In 96.8% of the 2,639 Covid-related deaths recorded in Australia between March 2020 and January 2021, Covid was listed as the underlying cause of death – based on data from the Australian Bureau of Statistics.
The data confirms what many in the medical industry have observed for a while – that the biggest risk factor in Covid deaths appears to be age. Of the deaths listed above, the average age for men was 81, while the average age of women who died was 86. As of 2019, life expectancy in Australia sits at 82.9.
However, of these Covid fatalities, the vast majority (91.4%) had other serious conditions listed on the death certificate. The average Covid death had three other contributing factors in their death.
Many of these conditions were chronic, serious, or life-threatening on their own.
35.8% related to chronic cardiac disease, 14.1% had some type of cancer, and 20.6% had developed diabetes. Other conditions included infections (such as sepsis) and a range of repository illnesses including Pneumonia – which was often seen to develop with Covid.
In another set of data released by the Australian Bureau of Statistics ending at July 31, 2021 – Dementia was listed as the most common pre-existing chronic condition in Covid deaths. In the later portion of the pandemic where Omicron and other milder variants had replaced Delta, the average age of death had risen to 85.2 for men and 88.4 for women. Many of the deaths during this period were for individuals over 90. In every age category, men died at a high rate than women.
This crucial information about relative risk was rarely disclosed by Premiers or Chief Health Officers during their daily briefings, where deaths were often read off with only ages and vaccination status listed.
“We’re not overplaying the situation and we’re not ignoring the victims, but these records expose the overblown scare campaign we’ve witnessed,” said Ben Fordham on 2GB.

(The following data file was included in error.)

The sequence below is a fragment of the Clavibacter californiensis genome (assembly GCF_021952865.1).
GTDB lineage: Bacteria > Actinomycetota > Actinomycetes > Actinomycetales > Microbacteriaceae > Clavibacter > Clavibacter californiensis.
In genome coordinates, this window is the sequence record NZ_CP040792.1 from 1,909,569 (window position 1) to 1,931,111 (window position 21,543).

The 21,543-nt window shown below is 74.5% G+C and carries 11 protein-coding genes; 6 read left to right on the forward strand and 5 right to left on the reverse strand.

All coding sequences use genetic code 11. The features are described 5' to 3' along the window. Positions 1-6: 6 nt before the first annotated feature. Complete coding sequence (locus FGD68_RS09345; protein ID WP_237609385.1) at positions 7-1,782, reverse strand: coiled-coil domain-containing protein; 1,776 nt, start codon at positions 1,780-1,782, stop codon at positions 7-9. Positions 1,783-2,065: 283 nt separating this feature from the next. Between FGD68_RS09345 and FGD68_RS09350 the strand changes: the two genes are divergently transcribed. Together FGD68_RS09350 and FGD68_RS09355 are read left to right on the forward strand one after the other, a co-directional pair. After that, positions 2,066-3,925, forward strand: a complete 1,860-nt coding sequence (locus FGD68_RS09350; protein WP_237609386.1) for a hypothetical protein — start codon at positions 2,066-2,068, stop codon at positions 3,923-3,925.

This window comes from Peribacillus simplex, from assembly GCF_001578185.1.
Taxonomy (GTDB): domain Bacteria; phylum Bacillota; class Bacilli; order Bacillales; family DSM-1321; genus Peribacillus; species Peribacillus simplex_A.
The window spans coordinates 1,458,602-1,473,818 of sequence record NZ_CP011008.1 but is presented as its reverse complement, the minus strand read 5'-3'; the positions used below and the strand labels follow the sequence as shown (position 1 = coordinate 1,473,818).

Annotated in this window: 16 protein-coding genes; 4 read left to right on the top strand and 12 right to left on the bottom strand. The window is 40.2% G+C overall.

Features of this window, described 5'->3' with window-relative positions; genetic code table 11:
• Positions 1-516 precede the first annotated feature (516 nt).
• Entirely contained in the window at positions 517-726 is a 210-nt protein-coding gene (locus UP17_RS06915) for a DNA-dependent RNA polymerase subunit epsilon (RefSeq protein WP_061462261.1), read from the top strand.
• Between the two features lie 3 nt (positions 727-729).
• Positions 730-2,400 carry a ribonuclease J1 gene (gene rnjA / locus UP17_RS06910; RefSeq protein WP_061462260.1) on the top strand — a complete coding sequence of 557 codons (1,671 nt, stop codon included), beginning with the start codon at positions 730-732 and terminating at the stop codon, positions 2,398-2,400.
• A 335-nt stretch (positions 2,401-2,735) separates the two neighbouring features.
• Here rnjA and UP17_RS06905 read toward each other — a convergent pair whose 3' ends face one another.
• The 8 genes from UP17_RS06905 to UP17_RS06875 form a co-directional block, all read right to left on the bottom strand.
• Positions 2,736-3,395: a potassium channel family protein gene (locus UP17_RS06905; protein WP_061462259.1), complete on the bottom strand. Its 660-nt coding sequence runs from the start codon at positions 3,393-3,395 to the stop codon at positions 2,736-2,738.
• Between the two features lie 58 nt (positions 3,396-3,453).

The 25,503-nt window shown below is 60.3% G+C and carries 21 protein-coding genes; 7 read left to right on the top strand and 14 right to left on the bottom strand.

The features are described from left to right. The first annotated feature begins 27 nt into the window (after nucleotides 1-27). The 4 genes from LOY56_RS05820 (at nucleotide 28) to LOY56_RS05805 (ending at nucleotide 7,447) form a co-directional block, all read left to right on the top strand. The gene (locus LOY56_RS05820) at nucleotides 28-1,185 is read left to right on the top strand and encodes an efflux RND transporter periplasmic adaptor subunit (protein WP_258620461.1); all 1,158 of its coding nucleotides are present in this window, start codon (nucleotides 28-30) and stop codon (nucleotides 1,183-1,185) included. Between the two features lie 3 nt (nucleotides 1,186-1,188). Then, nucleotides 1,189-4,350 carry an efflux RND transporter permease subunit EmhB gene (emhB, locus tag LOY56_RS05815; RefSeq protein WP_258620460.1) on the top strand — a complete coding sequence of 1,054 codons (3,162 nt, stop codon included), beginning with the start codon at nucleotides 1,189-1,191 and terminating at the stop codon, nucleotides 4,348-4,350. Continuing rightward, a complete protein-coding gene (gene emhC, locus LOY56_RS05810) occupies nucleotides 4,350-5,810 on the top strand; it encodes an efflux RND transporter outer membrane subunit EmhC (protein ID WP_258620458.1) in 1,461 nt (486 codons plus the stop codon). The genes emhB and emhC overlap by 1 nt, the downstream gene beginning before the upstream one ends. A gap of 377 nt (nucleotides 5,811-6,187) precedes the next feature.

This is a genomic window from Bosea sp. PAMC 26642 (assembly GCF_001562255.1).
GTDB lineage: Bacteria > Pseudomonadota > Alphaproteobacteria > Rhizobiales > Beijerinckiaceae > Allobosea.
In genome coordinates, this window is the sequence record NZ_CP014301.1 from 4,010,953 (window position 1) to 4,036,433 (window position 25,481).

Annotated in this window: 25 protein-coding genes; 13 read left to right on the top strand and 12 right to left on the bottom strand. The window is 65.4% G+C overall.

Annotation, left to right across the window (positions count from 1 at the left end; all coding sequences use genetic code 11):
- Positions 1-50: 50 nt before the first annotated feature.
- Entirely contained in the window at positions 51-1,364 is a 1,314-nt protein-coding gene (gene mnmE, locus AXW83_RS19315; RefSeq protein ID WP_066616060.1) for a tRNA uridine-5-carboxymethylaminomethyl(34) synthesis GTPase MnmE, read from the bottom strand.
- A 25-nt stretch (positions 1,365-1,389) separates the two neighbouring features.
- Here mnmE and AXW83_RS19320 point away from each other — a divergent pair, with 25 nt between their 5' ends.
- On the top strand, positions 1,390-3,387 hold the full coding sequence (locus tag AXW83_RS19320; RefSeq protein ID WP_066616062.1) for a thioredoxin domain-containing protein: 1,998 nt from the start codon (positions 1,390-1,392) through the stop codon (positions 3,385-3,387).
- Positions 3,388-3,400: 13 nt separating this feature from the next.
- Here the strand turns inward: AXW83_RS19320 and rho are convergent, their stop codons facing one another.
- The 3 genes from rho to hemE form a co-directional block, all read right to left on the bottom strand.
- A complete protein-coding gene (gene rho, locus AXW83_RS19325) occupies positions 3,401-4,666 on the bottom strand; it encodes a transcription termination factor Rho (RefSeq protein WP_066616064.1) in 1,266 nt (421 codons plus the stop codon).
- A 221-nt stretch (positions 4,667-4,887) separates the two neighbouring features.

Fordham went on to compare the small number of Covid deaths to the far larger 32,000 deaths from heart disease and 100,000 from Cancer and questioned the focused campaign of fear for deaths that equated to less than 1%.
“Why aren’t we warning people that on one of the biggest risk factors is carrying around too much weight. Were we worried about fat-shaming?”
According to the CDC, obesity is associated with a significantly higher risk of hospitalisation and death. In November 2020, America reported that 30.2% of its Covid hospitalisations were related to obesity. The British Medical Journal reported that, ‘Covid death rates are 10 times higher in countries where more than half of the adult population is classified as overweight, a comprehensive report from the World Obesity Federation has found.’
Lockdown measures and banning people from gyms has lead to nationwide weight gains, arguably increasing the risk for some individuals.
The BBC reported that more than 40% of adults gained weight during the pandemic, while one in three Australians have put on the pounds. News GP also notes that Australians were the world leaders in pandemic alcohol consumption – possible because it was one of the only shops that state governments kept open during lockdown.
Multiple studies have reported that young people who are obese put themselves at far greater risk of hospitalisation by being overweight.